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The worst run cities in America

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The state of cities around the country is rapidly declining, leading to the greatest rates of emigration since the days of disorder and distress in the 1970s. Eight cities stand out as the worst run in the country, when ranked with markers like costs of living, education, poverty, and crime. These are New York, Los Angeles, San Francisco, Philadelphia, Washington, Portland, Oakland and Chicago. Despite billions of dollars doled out annually, every one of these cities has dire mismanagement issues.

Cities that use the most dollars per capita are some of the worst run cities. Washington spends some $15,600 per citizen annually, over 12 times that of cities such as Miami. New York has a budget hole of over $540 million. Debt in many cities is driven mostly by pensions and public payrolls, with New York ranked first with its glaring $64,100 in debt per citizen, Chicago second with $36,000, Philadelphia third with $27,900, San Francisco fifth with $22,600, and Oakland in seventh with $21,100.

As social programs continue to balloon, burdensome taxes on residents and business to fund government initiatives result in exorbitant costs of living. Before the coronavirus, the metro areas of New York, Los Angeles, San Francisco, Washington, Portland, and Oakland had growing costs of living. Manhattan residents shell out 150 percent more than the national average on food, taxes, housing, and transportation.

Even with billions of dollars meant to fund public education, many cities have failing school systems. The deficiencies are reflected in graduation rates across New York, Los Angeles, Philadelphia, Chicago, and Portland, each below 80 percent. New York spends more than double the national average per pupil at $28,800 annually. Its school system often lets down gifted students, running without an accelerated program in an eighth of its districts. A committee created by Mayor Bill de Blasio recommended ending such programs in efforts to push for diversity.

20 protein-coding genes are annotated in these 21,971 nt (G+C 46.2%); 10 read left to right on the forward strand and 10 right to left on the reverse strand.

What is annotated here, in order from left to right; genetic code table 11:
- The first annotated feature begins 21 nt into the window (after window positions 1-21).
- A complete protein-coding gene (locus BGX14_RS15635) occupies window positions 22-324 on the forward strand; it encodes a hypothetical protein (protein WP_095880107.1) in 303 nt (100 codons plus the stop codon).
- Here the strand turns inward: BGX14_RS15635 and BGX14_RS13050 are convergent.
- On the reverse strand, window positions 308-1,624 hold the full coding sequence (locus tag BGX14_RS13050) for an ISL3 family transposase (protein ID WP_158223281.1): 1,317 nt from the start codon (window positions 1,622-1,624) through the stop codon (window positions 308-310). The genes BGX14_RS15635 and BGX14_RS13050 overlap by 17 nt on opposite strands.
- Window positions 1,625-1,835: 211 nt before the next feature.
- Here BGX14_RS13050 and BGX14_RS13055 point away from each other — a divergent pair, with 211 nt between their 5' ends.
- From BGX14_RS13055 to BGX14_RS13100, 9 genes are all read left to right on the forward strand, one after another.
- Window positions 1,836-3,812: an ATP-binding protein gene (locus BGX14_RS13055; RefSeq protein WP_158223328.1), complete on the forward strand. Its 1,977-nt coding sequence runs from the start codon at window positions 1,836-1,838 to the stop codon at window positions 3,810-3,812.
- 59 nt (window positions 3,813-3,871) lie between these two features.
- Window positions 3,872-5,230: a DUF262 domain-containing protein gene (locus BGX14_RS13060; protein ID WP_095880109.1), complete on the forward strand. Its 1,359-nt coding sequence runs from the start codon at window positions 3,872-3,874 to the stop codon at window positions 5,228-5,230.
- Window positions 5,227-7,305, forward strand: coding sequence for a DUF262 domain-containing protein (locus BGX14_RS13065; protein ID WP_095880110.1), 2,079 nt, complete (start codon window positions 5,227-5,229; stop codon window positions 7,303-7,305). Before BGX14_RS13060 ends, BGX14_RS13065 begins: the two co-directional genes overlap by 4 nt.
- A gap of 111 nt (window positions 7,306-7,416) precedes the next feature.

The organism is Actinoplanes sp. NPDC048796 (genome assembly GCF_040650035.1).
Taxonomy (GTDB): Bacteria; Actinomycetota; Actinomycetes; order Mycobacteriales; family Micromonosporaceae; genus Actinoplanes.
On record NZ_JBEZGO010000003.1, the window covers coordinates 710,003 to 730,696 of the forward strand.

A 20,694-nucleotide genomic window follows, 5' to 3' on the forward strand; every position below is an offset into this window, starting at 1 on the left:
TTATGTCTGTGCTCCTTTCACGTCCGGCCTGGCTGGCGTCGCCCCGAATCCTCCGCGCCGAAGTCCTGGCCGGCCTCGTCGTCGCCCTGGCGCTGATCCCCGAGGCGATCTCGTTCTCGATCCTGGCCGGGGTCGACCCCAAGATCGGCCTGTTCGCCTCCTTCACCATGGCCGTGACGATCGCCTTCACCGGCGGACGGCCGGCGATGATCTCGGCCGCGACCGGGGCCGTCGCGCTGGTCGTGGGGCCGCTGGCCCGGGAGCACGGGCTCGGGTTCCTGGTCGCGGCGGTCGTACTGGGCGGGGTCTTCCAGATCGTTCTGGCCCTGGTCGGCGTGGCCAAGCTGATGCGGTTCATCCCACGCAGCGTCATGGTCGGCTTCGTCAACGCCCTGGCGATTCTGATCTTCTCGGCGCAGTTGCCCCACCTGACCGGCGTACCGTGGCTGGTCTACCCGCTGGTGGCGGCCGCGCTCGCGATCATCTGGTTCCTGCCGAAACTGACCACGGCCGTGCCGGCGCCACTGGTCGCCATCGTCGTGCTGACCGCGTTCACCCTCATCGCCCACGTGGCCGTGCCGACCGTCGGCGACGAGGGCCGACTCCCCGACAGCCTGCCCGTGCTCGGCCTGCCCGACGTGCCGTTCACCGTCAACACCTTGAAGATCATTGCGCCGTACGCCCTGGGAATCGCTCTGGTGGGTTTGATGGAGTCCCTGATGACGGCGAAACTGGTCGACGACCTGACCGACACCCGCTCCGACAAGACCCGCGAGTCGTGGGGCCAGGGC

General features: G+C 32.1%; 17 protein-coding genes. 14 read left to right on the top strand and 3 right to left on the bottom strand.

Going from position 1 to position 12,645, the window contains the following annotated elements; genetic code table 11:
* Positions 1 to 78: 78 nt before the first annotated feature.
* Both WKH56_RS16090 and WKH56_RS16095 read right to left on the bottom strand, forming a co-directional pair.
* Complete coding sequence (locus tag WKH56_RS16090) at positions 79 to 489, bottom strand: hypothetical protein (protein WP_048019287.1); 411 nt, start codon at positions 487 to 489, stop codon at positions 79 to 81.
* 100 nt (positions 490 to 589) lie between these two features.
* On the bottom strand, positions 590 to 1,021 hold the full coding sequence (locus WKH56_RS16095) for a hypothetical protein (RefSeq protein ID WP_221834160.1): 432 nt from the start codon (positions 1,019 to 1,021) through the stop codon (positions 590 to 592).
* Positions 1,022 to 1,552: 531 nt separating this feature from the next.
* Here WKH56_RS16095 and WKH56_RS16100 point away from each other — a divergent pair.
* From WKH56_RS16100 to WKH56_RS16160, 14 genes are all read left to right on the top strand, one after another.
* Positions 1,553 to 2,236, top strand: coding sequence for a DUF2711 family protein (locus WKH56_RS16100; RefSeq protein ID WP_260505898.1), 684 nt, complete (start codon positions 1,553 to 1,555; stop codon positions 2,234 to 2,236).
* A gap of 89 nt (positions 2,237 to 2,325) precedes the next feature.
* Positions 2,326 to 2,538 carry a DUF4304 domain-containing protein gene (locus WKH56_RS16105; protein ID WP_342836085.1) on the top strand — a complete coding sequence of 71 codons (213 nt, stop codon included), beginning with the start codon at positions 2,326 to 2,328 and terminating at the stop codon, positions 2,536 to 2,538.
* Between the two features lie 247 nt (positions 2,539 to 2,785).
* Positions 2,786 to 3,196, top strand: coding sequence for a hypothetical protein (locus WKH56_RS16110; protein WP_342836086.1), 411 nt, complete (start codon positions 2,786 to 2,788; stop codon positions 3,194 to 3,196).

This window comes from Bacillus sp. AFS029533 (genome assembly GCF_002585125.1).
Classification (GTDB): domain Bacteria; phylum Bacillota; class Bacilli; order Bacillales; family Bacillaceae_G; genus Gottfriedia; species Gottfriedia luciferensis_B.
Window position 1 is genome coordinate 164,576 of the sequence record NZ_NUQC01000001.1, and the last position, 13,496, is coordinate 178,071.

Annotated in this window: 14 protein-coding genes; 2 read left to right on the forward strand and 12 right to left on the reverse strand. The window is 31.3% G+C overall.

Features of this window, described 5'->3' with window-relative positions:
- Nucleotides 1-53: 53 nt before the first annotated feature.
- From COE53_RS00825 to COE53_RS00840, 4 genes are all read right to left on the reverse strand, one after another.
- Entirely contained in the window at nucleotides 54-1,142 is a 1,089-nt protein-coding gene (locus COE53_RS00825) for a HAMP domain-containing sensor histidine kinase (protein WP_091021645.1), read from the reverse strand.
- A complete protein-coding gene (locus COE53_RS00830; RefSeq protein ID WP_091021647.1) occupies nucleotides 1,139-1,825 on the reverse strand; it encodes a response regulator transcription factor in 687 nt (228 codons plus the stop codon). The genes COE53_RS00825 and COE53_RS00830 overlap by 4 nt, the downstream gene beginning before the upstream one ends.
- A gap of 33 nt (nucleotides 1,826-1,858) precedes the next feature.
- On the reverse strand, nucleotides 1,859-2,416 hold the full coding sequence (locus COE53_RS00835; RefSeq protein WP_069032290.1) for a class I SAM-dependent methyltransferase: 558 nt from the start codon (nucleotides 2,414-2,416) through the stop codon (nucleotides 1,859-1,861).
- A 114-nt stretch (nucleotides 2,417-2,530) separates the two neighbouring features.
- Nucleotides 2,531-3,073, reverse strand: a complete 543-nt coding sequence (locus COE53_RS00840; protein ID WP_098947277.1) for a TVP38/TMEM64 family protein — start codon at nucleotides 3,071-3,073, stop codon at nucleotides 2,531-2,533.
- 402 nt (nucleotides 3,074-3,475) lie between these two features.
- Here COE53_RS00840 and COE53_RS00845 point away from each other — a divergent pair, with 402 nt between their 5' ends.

Many of the worst run cities have ceded more control of academic policy to teachers unions. The results often place administrators above students. Los Angeles schools ground to a halt in 2019 with a strike led by teachers unions, followed by coronavirus blackmail that schools would not reopen until a list of demands from teachers unions were met.

Several of the worst run cities had surging crime before 2020. But such curbing of police has resulted in violent crime spikes that have become out of control. Shootings in New York nearly doubled, murder spiked by 20 percent, and burglary rose by over 40 percent last year. Los Angeles enacted a $150 million cut to its police, as the murder rate increased by 20 percent. The murder rate in Washington rose by almost the same, as Philadelphia boasts the second highest murder rate in the country, and Portland has had the most homicides in three decades.

Local mismanagement has also led to poverty. There are 20,000 homeless people in New York, the highest in history, despite more than $360 million sent for efforts to solve the problem annually. In Los Angeles, the toxic mix of restrictive housing policy which drives up costs and outreach programs that employ 800 people yet still cannot keep a clear count of those it aids, there was a 12 percent rise in homeless people in 2019.

Attention needs to be paid to the exodus out of these failing cities. Former residents of New York or Los Angeles must ask themselves whether or not they will keep voting for the same public policy that caused them to leave. If nothing is learned, the decay will recreate itself in rapidly growing metro areas like Phoenix, Houston, and Nashville. It may be past time to save the worst run cities of 2020 but, with some reflection, former residents could save their new homes from the same disastrous results.

Kristin Tate is a libertarian author and an analyst for Young Americans for Liberty. She is a Robert Novak journalism fellow at the Fund for American Studies. Her newest book is “The Liberal Invasion of Red State America.”

Tags Business Economics Election Finance Government Housing Market Policy

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